The first person to move to New York was Crystal, our drummer, three years ago. I moved here two years ago. So already, before I moved up here, it was a little bit difficult. But now with two of us in New York, we practice even less, with Angela still in DC. We practice about once a month; back when we all used to live in Washington, we used to practice once a week. Usually Angela will take a bus to New York and we’ll practice here. We have to rent an official practice pad where you pay by the hour, it’s like $20 an hour, so just to practice can be really expensive. We try to practice right before we’re going to play a show, but sometimes it’s hard to.

Have you played with Noisy Pig before? How did you end up touring together?

Actually, it’s a one-man show. His name is Bernardo, he’s Italian, from Rome originally, but he’s been living in Berlin for several years. He was in a band called Goddess Wings, and has toured the US with them, and he was part of a booking group that booked European tours for American bands. He booked the Frumpies tour in Italy, and that was how we all got to know each other. He’s booked some Bratmobile tours and Partyline shows too. Now he runs a monthly queer night party in Berlin and we’ve played a few times, it’s really fun, it’s the biggest queer night in Berlin.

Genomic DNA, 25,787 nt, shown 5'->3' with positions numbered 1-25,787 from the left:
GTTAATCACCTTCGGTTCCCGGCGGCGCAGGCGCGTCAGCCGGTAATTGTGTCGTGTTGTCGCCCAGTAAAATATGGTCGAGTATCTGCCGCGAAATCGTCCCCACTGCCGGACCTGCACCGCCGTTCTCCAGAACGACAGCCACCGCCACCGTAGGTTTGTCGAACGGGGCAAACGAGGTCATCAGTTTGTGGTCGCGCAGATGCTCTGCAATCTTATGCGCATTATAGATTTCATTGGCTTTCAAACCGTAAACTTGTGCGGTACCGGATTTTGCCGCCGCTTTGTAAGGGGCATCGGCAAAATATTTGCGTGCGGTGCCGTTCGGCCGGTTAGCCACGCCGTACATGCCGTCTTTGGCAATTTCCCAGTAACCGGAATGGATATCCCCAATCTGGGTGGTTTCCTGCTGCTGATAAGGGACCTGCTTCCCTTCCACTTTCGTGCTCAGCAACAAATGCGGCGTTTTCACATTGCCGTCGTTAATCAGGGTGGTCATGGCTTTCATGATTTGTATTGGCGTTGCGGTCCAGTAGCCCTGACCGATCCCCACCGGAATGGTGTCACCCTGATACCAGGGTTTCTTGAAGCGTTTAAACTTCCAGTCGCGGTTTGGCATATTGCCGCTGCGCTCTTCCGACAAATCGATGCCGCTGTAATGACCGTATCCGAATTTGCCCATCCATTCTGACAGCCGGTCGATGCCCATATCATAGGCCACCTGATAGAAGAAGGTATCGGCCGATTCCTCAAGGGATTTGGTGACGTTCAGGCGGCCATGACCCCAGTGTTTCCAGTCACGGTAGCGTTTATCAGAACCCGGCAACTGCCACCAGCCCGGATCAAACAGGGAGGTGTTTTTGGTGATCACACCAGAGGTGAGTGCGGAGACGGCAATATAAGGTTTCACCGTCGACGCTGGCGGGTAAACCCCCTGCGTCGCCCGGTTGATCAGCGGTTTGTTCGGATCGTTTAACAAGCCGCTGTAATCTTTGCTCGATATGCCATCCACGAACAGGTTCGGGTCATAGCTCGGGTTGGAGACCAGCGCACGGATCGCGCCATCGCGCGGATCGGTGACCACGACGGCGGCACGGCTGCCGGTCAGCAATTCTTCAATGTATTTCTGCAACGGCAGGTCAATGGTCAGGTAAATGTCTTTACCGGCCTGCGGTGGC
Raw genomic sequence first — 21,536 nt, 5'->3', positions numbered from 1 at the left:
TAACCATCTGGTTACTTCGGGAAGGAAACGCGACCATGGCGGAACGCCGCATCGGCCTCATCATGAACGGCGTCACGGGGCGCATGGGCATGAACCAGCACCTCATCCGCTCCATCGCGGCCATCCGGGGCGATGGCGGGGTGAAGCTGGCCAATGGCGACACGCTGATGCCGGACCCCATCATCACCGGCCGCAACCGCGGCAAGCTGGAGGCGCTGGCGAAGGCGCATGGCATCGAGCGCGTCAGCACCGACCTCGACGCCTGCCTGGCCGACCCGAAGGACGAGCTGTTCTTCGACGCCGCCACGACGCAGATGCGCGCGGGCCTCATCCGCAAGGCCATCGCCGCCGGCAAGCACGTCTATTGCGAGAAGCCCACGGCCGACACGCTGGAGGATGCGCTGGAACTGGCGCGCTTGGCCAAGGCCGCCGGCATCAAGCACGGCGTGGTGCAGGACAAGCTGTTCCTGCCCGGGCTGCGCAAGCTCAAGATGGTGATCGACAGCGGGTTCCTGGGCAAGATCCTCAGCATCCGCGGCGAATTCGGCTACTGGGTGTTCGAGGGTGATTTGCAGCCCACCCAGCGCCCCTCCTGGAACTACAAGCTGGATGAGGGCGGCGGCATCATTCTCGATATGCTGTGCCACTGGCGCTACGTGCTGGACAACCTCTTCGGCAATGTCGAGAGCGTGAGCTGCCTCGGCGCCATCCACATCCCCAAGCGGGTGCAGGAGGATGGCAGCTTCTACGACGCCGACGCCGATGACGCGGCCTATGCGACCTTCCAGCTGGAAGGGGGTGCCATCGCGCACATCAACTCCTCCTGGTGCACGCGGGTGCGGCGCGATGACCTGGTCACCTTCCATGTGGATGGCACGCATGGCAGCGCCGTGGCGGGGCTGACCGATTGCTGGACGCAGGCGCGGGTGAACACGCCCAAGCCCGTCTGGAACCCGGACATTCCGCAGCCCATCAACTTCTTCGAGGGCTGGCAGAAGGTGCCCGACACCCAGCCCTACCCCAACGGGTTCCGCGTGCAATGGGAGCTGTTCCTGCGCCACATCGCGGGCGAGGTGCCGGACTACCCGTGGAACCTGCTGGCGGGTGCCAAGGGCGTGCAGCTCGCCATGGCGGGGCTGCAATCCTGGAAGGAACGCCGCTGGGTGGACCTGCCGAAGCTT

His solo act is called Noisy Pig, it’s electronic and he sings along to pre-programmed music on the computer and wears a costume. I sing on a couple of his songs, so sometimes when he performs I’ll do backups on the songs. I’m not sure what’s going to happen this tour though.

photo by Marshe Wyche

Can I ask you a non-Partyline question?


I’ve just come out of watching the Riot Grrrl documentary, and the room was just full of people there to see it, which was suprising in many ways. As someone who has been at the front of the feminist punk movement, of riot grrrl and of Ladyfest, what would you say to groups of women who are watching these movies and thinking about the direction of women in punk?

I don’t always have the answer to that. I think it’s important to learn our history, to read books, and watch documentaries, because we have been marginalized and written out of history, so we are often not even talked about or acknowledged as a valid movement or history maker. Frequently you have to search in alternative circles just to find information about the movement or groups of people or women’s achievements.